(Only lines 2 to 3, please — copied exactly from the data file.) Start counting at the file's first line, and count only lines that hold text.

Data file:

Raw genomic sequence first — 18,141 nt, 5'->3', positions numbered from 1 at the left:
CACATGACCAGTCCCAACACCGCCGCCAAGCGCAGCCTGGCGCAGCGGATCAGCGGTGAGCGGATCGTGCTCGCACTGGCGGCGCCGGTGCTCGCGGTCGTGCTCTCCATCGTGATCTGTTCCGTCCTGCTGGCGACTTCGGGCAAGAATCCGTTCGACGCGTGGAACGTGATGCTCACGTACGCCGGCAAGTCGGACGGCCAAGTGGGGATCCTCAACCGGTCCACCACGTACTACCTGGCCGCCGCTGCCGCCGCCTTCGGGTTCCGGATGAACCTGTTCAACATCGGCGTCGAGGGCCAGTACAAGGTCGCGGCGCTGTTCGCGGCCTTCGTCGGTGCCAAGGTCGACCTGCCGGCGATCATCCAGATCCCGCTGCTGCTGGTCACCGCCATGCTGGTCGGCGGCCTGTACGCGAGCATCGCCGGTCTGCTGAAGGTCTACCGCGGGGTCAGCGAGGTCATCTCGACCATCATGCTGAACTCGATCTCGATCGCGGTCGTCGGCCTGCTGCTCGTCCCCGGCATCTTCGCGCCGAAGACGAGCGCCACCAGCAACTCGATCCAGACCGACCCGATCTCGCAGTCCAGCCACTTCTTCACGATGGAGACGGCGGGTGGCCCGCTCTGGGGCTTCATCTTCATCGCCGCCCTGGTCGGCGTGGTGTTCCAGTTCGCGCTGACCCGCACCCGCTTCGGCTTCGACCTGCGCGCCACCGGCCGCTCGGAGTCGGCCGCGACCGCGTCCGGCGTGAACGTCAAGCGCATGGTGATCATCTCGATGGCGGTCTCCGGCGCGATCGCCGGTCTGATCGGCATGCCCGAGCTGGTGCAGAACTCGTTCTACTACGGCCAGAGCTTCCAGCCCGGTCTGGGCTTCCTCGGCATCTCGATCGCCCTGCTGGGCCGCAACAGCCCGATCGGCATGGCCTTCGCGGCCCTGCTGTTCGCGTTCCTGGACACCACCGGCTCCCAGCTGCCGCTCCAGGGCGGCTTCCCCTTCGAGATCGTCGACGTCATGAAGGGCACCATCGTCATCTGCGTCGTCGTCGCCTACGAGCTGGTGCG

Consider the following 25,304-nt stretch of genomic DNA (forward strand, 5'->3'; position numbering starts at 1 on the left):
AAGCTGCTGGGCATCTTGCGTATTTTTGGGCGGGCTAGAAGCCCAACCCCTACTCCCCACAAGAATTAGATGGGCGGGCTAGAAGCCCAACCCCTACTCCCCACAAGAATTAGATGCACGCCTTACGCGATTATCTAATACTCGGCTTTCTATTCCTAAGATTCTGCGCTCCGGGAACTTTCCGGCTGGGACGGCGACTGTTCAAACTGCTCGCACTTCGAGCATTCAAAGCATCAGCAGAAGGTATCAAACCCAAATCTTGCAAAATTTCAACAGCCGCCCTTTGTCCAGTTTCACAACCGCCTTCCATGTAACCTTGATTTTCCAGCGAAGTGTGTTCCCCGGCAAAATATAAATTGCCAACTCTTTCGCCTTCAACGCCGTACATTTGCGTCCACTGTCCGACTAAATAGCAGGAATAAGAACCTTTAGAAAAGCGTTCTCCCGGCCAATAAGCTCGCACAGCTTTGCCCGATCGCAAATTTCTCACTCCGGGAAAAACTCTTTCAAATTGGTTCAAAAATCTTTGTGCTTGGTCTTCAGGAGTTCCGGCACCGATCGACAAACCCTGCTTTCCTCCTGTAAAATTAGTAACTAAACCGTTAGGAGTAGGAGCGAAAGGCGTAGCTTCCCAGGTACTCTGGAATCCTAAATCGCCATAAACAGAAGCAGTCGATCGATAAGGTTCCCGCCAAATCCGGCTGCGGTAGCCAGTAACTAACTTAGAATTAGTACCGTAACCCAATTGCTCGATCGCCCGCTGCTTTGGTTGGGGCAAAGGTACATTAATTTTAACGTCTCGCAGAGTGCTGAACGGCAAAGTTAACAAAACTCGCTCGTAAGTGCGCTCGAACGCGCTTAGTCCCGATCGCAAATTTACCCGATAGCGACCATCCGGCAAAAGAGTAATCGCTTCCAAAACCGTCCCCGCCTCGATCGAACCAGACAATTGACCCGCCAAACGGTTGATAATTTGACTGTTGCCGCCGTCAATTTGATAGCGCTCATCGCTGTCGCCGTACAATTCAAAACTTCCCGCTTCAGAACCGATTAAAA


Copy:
CACATGACCAGTCCCAACACCGCCGCCAAGCGCAGCCTGGCGCAGCGGATCAGCGGTGAGCGGATCGTGCTCGCACTGGCGGCGCCGGTGCTCGCGGTCGTGCTCTCCATCGTGATCTGTTCCGTCCTGCTGGCGACTTCGGGCAAGAATCCGTTCGACGCGTGGAACGTGATGCTCACGTACGCCGGCAAGTCGGACGGCCAAGTGGGGATCCTCAACCGGTCCACCACGTACTACCTGGCCGCCGCTGCCGCCGCCTTCGGGTTCCGGATGAACCTGTTCAACATCGGCGTCGAGGGCCAGTACAAGGTCGCGGCGCTGTTCGCGGCCTTCGTCGGTGCCAAGGTCGACCTGCCGGCGATCATCCAGATCCCGCTGCTGCTGGTCACCGCCATGCTGGTCGGCGGCCTGTACGCGAGCATCGCCGGTCTGCTGAAGGTCTACCGCGGGGTCAGCGAGGTCATCTCGACCATCATGCTGAACTCGATCTCGATCGCGGTCGTCGGCCTGCTGCTCGTCCCCGGCATCTTCGCGCCGAAGACGAGCGCCACCAGCAACTCGATCCAGACCGACCCGATCTCGCAGTCCAGCCACTTCTTCACGATGGAGACGGCGGGTGGCCCGCTCTGGGGCTTCATCTTCATCGCCGCCCTGGTCGGCGTGGTGTTCCAGTTCGCGCTGACCCGCACCCGCTTCGGCTTCGACCTGCGCGCCACCGGCCGCTCGGAGTCGGCCGCGACCGCGTCCGGCGTGAACGTCAAGCGCATGGTGATCATCTCGATGGCGGTCTCCGGCGCGATCGCCGGTCTGATCGGCATGCCCGAGCTGGTGCAGAACTCGTTCTACTACGGCCAGAGCTTCCAGCCCGGTCTGGGCTTCCTCGGCATCTCGATCGCCCTGCTGGGCCGCAACAGCCCGATCGGCATGGCCTTCGCGGCCCTGCTGTTCGCGTTCCTGGACACCACCGGCTCCCAGCTGCCGCTCCAGGGCGGCTTCCCCTTCGAGATCGTCGACGTCATGAAGGGCACCATCGTCATCTGCGTCGTCGTCGCCTACGAGCTGGTGCG

Consider the following 25,304-nt stretch of genomic DNA (forward strand, 5'->3'; position numbering starts at 1 on the left):